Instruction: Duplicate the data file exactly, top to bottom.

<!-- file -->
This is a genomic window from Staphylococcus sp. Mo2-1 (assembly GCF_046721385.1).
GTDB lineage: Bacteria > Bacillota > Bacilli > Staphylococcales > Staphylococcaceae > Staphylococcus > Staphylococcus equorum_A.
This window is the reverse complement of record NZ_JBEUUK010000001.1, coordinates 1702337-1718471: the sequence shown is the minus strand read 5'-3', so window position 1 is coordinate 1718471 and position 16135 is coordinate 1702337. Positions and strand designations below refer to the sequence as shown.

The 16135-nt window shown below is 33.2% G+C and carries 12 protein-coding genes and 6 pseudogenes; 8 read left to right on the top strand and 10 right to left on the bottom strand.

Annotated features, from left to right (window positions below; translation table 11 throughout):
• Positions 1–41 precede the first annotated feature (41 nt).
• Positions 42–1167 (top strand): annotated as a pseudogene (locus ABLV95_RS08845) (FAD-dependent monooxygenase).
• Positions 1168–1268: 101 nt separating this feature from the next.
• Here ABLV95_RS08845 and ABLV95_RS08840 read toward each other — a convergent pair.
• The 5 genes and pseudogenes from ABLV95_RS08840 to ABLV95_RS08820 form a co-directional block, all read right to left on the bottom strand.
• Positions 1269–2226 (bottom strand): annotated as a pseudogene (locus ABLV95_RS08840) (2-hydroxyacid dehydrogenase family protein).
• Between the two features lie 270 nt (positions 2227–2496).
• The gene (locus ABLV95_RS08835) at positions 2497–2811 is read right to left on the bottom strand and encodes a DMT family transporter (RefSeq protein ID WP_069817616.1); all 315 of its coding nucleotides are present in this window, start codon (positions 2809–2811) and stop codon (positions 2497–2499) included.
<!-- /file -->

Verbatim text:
This is a genomic window from Staphylococcus sp. Mo2-1 (assembly GCF_046721385.1).
GTDB lineage: Bacteria > Bacillota > Bacilli > Staphylococcales > Staphylococcaceae > Staphylococcus > Staphylococcus equorum_A.
This window is the reverse complement of record NZ_JBEUUK010000001.1, coordinates 1702337-1718471: the sequence shown is the minus strand read 5'-3', so window position 1 is coordinate 1718471 and position 16135 is coordinate 1702337. Positions and strand designations below refer to the sequence as shown.

The 16135-nt window shown below is 33.2% G+C and carries 12 protein-coding genes and 6 pseudogenes; 8 read left to right on the top strand and 10 right to left on the bottom strand.

Annotated features, from left to right (window positions below; translation table 11 throughout):
• Positions 1–41 precede the first annotated feature (41 nt).
• Positions 42–1167 (top strand): annotated as a pseudogene (locus ABLV95_RS08845) (FAD-dependent monooxygenase).
• Positions 1168–1268: 101 nt separating this feature from the next.
• Here ABLV95_RS08845 and ABLV95_RS08840 read toward each other — a convergent pair.
• The 5 genes and pseudogenes from ABLV95_RS08840 to ABLV95_RS08820 form a co-directional block, all read right to left on the bottom strand.
• Positions 1269–2226 (bottom strand): annotated as a pseudogene (locus ABLV95_RS08840) (2-hydroxyacid dehydrogenase family protein).
• Between the two features lie 270 nt (positions 2227–2496).
• The gene (locus ABLV95_RS08835) at positions 2497–2811 is read right to left on the bottom strand and encodes a DMT family transporter (RefSeq protein ID WP_069817616.1); all 315 of its coding nucleotides are present in this window, start codon (positions 2809–2811) and stop codon (positions 2497–2499) included.